Thursday, May 28, 2009

Court Refuses To Dismiss Establishment Clause Challenge To AIG Bailout

In Murray v. Geithner, (ED MI, May 26, 2009), a Michigan federal district court refused to dismiss a taxpayer's Establishment Clause challenge to the federal government's expenditure of $40 billion under the Emergency Economic Stabilization Act to rescue the giant insurance company, AIG. AIG is the market leader in Sharia-compliant financing. The lawsuit argues that use of federal bailout funds to finance "Sharia-based Islamic religious activities" is unconstitutional. Initially the court held that plaintiff has standing to bring the Establishment Clause challenge, relying in large part on the Supreme Court's 1988 decision in Bowen v. Kendrick. On the merits of the claim, the court held:
[T]he fact that AIG is largely a secular entity is not dispositive. "The question in an as-applied challenge is not whether the entity is of a religious character, but how it spends its grant."... In this case, the United States government has a majority interest in AIG. AIG utilizes consolidated financing whereby all funds flow through a single port to support all of its activities, including Sharia-compliant financing. Pursuant to the ESSA, the government has injected AIG with tens of billions of dollars without restricting or tracking how this considerable sum of money is spent.... [A]fter the government acquired a majority interest in AIG... [it] co-sponsored a forum entitled "Islamic Financing 101." These facts, taken together, raise a question of whether the Government's involvement with AIG has created the effect of promoting religion and sufficiently raise Plaintiff's claim beyond the speculative level, warranting dismissal inappropriate at this stage in the proceedings.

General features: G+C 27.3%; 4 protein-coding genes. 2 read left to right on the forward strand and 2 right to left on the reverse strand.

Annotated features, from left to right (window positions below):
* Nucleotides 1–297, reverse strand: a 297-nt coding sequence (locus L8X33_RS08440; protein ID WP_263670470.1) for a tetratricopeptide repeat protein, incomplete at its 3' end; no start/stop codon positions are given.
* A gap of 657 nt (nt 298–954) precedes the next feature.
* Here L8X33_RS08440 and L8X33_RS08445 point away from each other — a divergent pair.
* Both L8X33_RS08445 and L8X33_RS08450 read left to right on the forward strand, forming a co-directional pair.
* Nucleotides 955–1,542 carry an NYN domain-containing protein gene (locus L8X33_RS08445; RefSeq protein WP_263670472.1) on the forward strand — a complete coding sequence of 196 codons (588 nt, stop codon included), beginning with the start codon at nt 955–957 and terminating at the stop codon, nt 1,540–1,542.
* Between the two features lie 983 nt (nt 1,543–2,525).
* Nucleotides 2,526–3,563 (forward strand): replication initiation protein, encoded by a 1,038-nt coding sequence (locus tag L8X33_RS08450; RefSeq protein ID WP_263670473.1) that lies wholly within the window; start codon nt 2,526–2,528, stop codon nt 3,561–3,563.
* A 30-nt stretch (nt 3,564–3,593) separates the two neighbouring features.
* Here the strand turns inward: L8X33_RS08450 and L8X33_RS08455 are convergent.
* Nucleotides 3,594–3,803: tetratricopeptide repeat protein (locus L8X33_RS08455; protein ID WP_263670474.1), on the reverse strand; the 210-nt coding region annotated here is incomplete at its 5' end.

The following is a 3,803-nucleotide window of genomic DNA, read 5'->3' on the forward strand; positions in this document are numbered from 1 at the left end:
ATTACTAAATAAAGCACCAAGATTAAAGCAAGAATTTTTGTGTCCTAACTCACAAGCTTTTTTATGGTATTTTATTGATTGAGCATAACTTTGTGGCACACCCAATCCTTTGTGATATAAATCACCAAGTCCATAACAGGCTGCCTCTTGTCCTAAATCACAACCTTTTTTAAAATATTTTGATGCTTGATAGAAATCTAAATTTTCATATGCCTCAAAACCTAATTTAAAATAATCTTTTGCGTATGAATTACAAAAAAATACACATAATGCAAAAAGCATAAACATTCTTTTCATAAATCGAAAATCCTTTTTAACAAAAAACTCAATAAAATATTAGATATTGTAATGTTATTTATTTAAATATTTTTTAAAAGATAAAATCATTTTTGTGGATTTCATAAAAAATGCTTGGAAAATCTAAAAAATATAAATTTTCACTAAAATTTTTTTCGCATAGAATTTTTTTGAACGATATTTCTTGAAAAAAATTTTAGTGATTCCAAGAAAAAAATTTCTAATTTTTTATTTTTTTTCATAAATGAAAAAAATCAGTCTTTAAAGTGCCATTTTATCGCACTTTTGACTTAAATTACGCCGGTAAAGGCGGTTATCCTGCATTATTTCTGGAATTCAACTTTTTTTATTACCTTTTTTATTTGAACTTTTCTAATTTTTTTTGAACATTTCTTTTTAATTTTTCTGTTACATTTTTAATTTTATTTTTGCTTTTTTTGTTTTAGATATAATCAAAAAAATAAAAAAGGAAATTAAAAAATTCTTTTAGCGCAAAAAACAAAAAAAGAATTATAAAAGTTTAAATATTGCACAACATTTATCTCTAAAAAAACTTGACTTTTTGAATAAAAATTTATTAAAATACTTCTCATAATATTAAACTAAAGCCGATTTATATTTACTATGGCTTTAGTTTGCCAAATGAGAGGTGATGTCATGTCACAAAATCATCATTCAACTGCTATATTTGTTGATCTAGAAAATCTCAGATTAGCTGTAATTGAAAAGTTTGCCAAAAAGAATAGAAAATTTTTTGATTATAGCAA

The Thomas More Law Center which filed the lawsuit issued a press release summarizing the decision. (See prior related posting.)